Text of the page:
Giving the right of way

Is it safe?  Definitely not.  Is it fun? Absolutely!!!!!!


Have you heard the one about the 5 monks riding a bamboo train?




Sojourn to Singapore



After you experience food poisoning, there is a stretch of time that you lose all sense of logic and reason. Blame it on dehydration, but at the time booking plane tickets for a two-hour flight to Singapore, in order to avoid a four-hour ferry ride to Phuket seemed perfectly reasonable.  This is especially true if you are someone who was born to have feet on land and land only (even with fistfuls of Dramamine and an arm full of pressure point sea-bands), where any crossing that does not require an open sea is particularly enticing. And so began a very long day that had us on just about every form of transportation available to mankind…starting with an early morning tuk-tuk, followed by an overpacked minivan, then said minivan on a ferry-boat (15 minutes across the channel), a plane, a bus, and finally ending with a train.  After a full eight hours of transport, I’m still pretty convinced that it was an upgrade.

Oh, but the destination point was Singapore! A modern metropolis in all respects and after two and a half months in the netherparts of South East Asia, even more of a spectacular vision of utopia. The streets are immaculately clean (as in if you were to drop a piece of sushi on the ground, you could pick it up and eat it-well past the 5 second rule-and no we did not attempt this),the public transportation is easy and efficient (attention MTA, you should be embarrassed), and above all else, the Singaporean’s are diverse, engaging, and incredibly helpful (if you look lost or unsure of your way, at least three people will fall over themselves to assist) (note to self: good karma to repay, no longer growl at tourists in the way on the streets of NYC, or at least try not to, for a week).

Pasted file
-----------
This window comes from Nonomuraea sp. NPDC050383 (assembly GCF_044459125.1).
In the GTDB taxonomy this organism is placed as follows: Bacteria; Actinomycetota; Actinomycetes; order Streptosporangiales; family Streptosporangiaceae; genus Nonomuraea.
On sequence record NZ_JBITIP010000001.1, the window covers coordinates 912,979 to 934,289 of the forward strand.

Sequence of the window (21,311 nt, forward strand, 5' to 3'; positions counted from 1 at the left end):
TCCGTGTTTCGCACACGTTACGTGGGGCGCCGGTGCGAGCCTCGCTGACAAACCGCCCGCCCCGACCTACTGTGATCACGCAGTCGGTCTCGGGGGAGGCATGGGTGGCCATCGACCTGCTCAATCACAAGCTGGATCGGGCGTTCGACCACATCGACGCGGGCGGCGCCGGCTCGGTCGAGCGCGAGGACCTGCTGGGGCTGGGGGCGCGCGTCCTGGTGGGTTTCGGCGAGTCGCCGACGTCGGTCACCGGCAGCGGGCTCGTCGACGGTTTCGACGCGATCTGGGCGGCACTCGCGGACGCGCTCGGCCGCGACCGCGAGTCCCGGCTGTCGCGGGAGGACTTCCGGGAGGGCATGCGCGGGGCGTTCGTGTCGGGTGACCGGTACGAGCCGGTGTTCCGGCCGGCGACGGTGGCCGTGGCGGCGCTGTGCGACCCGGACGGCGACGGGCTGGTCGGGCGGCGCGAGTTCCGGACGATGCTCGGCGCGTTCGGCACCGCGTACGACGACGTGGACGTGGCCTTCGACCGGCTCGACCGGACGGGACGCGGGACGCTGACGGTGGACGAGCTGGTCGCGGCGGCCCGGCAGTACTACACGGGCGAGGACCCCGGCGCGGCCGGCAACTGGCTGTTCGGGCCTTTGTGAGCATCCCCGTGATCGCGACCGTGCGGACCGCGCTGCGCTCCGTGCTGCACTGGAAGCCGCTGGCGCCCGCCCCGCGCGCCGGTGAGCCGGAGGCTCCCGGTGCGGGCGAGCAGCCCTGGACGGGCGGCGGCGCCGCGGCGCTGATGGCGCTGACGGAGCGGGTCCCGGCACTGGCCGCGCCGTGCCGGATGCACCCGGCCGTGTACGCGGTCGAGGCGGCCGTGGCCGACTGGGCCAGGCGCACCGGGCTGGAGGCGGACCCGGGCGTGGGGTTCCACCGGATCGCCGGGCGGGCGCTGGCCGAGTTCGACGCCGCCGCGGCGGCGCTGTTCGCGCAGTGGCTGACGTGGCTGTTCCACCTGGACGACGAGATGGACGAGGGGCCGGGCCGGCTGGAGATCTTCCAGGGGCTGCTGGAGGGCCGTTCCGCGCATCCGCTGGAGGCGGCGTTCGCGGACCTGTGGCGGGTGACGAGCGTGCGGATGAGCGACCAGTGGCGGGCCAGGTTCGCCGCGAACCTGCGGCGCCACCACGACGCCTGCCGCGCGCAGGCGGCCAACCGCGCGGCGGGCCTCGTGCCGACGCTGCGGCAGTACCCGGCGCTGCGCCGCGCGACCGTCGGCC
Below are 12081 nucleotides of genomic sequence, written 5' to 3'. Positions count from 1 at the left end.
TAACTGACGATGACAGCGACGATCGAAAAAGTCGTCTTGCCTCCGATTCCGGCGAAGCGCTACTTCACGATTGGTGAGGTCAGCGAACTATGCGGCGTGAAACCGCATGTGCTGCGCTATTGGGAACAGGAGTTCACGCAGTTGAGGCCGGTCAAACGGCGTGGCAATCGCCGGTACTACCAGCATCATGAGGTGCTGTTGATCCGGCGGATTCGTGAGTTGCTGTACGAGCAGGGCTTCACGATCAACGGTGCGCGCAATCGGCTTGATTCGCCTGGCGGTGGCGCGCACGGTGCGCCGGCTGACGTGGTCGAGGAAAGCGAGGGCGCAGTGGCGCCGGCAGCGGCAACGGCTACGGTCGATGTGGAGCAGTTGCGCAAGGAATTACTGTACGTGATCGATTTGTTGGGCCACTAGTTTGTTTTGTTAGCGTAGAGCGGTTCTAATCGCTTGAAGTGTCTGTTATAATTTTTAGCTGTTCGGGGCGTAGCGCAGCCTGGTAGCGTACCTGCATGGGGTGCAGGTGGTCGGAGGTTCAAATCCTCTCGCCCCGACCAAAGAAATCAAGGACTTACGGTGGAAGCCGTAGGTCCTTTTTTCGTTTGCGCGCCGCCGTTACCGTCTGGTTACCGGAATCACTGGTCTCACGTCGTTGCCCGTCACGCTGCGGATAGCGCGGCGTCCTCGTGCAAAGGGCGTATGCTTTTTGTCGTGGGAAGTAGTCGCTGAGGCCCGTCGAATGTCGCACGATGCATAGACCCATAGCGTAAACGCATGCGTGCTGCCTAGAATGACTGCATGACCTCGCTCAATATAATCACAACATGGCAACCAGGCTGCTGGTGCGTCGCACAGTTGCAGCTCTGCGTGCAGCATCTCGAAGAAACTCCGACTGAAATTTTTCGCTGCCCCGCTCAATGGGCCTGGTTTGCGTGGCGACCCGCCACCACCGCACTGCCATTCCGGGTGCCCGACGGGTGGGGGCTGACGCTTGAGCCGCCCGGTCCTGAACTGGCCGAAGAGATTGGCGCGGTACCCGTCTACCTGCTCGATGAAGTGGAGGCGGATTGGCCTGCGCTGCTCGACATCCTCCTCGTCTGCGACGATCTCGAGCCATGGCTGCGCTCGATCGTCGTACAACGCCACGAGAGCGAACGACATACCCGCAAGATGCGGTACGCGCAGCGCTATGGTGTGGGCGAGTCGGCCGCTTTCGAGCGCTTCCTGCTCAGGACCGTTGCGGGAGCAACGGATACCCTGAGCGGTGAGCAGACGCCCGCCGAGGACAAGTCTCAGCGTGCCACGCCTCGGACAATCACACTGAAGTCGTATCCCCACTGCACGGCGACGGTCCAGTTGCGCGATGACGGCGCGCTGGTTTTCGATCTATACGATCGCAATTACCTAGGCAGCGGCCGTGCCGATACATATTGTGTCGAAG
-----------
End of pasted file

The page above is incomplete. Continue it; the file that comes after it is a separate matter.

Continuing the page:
Chinatown is sparkly clean!

Arriving in the few days before the start of Chinese New Year, the city was decked out in red and gold (including giant inflatable roosters everywhere) and by chance we stumbled upon a number of colorful rehearsal parades (with funky floats and neon inflected dance routines). It all felt a little bit magical.


Year of the Rooster

In a weekend we managed to pack in a trip to the famous Singapore Zoo (amazing!), a walk around the orchid gardens , replaced the infamous green tea toothpaste with actual mint, and indulged in some very overpriced but needed western / hipster food. One cannot underestimate the spiritual impact that cloth napkins, a couple of taco’s, and a few budget busting margaritas can have after a 75 day diet of street noodles and rice.


Hipster Party

And I’ll spare you a few paragraphs on the joy of simply running a toothbrush under the sink tap instead of a bottle of water (which incidentally never has enough water left in it to do the job properly).


A tiger is a more interesting photo than a toothpaste tube.

Leaving with a little more bounce in the step than we had on arrival (and a much lighter wallet), onwards we go for the next leg of our journey…Cambodia.